Just days ago, the Centers for Disease Control and Prevention (CDC) issued an historic travel warning advising pregnant women and those thinking about becoming pregnant to avoid travel to a Miami, Florida neighborhood, which has seen over a dozen confirmed cases of locally transmitted Zika virus.
The Zika virus, originally discovered in Uganda in the late 1940s, is spread through mosquito bites and has rapidly expanded its reach in the Americas. According to the Centers for Disease Control and Prevention (CDC), common symptoms include fever, rash, joint pain and conjunctivitis. However, Zika infections can also be asymptomatic.
The virus is especially dangerous for pregnant women. Zika has been linked to birth defects, including a rare congenital condition called microcephaly in which infants are born with abnormally small heads and incomplete brain development.
With over 6,400 confirmed cases of Zika in the United States and its territories as of July 27, and with no vaccines or treatments to prevent the virus, the National Institute of Allergy and Infectious Diseases (NIAID), part of the National Institutes of Health (NIH), announced onWednesday that it will begin testing an experimental Zika vaccine on humans.
Developed by scientists at NIAID’s Vaccine Research Center earlier this year, the vaccine will be tested on at least 80 healthy volunteers ages 18-35 to determine its safety and efficacy.
During the first phase of the clinical trial, volunteers receive a vaccination via a needle-free injector. Some participants receive an additional vaccine at eight weeks or 12 weeks later. They return within a 44-week time period for a follow-up visit where they are evaluated by health officials. Participants also return for two follow-up visits at 18 months and two years to determine durability of the immune response and monitor safety of the treatment.
“A safe and effective vaccine to prevent Zika virus infection and the devastating birth defects it causes is a public health imperative,” said NIAID Director Anthony S. Fauci, M.D. “NIAID worked expeditiously to ready a vaccine candidate, and results in animal testing have been very encouraging. We are pleased that we are now able to proceed with this initial study in people. Although it will take some time before a vaccine against Zika is commercially available, the launch of this study is an important step forward.”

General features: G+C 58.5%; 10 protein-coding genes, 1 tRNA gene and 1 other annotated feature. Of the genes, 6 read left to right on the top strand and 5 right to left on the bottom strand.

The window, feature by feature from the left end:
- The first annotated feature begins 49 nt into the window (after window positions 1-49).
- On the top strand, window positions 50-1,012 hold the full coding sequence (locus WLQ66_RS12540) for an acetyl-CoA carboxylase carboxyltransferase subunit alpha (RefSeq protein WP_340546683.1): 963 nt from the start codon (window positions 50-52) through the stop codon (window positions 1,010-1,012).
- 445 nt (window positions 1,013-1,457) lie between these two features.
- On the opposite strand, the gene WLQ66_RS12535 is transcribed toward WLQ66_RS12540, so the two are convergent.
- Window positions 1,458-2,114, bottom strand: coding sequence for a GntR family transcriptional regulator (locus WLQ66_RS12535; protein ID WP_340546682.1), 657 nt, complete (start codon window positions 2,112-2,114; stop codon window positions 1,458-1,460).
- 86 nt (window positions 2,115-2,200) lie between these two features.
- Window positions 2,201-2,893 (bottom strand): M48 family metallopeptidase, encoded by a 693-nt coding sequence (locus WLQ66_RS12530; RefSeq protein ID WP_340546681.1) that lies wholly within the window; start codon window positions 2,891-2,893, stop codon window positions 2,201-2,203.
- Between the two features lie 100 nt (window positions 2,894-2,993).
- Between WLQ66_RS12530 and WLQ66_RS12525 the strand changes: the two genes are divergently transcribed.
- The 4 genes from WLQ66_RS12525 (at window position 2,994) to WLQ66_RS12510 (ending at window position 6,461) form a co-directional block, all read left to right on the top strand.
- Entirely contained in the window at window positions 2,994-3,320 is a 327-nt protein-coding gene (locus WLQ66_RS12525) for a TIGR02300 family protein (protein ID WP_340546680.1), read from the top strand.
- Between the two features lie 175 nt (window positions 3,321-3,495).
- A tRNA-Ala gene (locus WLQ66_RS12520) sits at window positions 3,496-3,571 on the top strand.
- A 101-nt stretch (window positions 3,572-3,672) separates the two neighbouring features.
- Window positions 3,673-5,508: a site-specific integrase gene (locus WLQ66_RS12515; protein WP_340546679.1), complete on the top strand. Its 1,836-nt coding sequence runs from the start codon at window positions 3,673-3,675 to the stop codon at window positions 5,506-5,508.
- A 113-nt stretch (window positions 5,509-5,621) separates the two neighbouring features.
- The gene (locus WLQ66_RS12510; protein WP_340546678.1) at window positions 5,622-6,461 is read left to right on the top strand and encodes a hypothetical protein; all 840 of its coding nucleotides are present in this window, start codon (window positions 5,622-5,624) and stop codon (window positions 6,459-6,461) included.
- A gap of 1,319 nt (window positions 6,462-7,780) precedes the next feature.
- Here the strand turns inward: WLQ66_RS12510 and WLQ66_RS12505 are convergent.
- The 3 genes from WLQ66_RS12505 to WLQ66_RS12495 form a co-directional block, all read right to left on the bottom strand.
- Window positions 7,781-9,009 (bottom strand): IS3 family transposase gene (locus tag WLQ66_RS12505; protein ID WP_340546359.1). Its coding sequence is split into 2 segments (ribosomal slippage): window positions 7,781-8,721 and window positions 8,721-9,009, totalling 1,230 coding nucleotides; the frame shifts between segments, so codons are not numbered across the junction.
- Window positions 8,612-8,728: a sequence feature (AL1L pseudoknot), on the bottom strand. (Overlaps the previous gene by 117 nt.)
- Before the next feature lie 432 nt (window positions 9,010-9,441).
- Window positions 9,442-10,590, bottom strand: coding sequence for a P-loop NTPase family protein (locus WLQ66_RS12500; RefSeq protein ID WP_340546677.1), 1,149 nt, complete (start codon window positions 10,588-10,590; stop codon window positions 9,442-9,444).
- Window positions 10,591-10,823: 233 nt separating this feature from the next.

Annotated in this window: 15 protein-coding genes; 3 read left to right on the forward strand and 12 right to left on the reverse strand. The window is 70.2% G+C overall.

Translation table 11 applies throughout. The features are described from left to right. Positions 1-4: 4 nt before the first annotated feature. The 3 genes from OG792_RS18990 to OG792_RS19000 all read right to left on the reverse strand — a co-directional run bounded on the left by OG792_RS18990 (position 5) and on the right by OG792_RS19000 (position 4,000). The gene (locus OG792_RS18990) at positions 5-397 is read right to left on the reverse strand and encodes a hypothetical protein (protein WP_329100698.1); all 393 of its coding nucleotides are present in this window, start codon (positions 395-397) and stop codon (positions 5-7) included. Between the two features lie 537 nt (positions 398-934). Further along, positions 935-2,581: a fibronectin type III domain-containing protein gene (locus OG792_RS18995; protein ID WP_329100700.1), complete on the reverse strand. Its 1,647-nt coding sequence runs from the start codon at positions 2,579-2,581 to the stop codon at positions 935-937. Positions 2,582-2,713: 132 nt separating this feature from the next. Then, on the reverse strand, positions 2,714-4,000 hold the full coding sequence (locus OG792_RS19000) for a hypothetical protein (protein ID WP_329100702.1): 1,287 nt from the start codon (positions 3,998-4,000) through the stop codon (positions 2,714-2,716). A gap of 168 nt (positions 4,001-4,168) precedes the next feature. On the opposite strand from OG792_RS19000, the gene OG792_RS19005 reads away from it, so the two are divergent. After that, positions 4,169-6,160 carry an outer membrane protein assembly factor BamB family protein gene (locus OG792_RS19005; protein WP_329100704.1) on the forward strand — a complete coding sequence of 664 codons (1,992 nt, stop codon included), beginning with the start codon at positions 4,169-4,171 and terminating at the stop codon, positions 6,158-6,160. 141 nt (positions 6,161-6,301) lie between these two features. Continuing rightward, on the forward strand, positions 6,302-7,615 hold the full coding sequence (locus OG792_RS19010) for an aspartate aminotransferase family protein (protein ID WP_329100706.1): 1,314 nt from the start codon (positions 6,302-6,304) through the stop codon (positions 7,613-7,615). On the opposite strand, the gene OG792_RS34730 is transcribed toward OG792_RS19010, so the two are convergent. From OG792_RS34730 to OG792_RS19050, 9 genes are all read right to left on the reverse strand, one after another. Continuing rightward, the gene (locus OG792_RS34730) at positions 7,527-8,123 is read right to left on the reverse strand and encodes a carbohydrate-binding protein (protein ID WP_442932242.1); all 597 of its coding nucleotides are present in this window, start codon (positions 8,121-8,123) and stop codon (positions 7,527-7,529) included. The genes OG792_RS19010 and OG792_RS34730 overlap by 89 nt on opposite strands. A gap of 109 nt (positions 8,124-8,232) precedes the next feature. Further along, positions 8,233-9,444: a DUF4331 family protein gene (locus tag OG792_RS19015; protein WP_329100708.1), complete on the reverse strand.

According to NIAID, the vaccine uses a plasmid—a small, circular piece of DNA—engineered by scientists to make Zika virus proteins, which assemble themselves into virus-like particles once injected into a human. The body reacts by developing an immune response to the particles. The vaccine does not contain infectious material, so the individual cannot become infected with Zika through the treatment.
“A team of scientists here at NIAID worked tirelessly to rapidly develop this vaccine for clinical testing,” said John Mascola, M.D., director of NIAID’s VRC. “DNA or gene-based vaccines induce antibodies, but they also can activate the cell-mediated immune response, which ultimately could yield strong and durable protection against disease.”
The vaccine will be tested at three locations: the NIH Clinical Center in Bethesda, Md.; the Center for Vaccine Development at the University of Maryland School of Medicine’s Institute for Global Health in Baltimore, and Emory University in Atlanta.